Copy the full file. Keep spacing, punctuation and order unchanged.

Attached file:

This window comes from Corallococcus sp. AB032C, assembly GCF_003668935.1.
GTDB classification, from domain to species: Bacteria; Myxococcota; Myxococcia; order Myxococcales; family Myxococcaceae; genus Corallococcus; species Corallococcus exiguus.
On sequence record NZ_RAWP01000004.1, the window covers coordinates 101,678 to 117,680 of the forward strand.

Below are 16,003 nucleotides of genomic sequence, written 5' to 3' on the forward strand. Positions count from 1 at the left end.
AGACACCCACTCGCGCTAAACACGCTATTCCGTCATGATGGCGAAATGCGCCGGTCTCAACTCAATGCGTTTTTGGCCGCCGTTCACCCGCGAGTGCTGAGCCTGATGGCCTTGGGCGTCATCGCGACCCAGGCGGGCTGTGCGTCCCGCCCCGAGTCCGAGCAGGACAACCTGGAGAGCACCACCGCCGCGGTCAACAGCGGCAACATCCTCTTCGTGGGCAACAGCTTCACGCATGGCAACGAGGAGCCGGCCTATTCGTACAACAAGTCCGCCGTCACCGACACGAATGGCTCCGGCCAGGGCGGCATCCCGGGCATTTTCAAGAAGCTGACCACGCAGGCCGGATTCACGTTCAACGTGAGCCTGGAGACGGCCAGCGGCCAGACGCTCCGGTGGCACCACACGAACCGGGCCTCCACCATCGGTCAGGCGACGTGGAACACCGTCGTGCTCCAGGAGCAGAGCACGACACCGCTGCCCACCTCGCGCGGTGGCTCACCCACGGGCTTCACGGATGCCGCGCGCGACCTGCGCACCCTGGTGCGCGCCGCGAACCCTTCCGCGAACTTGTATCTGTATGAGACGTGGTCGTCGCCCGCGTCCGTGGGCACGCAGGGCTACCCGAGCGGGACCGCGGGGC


This window comes from Corallococcus sp. AB032C, assembly GCF_003668935.1.
GTDB classification, from domain to species: Bacteria; Myxococcota; Myxococcia; order Myxococcales; family Myxococcaceae; genus Corallococcus; species Corallococcus exiguus.
On sequence record NZ_RAWP01000004.1, the window covers coordinates 101,678 to 117,680 of the forward strand.

Below are 16,003 nucleotides of genomic sequence, written 5' to 3' on the forward strand. Positions count from 1 at the left end.
AGACACCCACTCGCGCTAAACACGCTATTCCGTCATGATGGCGAAATGCGCCGGTCTCAACTCAATGCGTTTTTGGCCGCCGTTCACCCGCGAGTGCTGAGCCTGATGGCCTTGGGCGTCATCGCGACCCAGGCGGGCTGTGCGTCCCGCCCCGAGTCCGAGCAGGACAACCTGGAGAGCACCACCGCCGCGGTCAACAGCGGCAACATCCTCTTCGTGGGCAACAGCTTCACGCATGGCAACGAGGAGCCGGCCTATTCGTACAACAAGTCCGCCGTCACCGACACGAATGGCTCCGGCCAGGGCGGCATCCCGGGCATTTTCAAGAAGCTGACCACGCAGGCCGGATTCACGTTCAACGTGAGCCTGGAGACGGCCAGCGGCCAGACGCTCCGGTGGCACCACACGAACCGGGCCTCCACCATCGGTCAGGCGACGTGGAACACCGTCGTGCTCCAGGAGCAGAGCACGACACCGCTGCCCACCTCGCGCGGTGGCTCACCCACGGGCTTCACGGATGCCGCGCGCGACCTGCGCACCCTGGTGCGCGCCGCGAACCCTTCCGCGAACTTGTATCTGTATGAGACGTGGTCGTCGCCCGCGTCCGTGGGCACGCAGGGCTACCCGAGCGGGACCGCGGGGC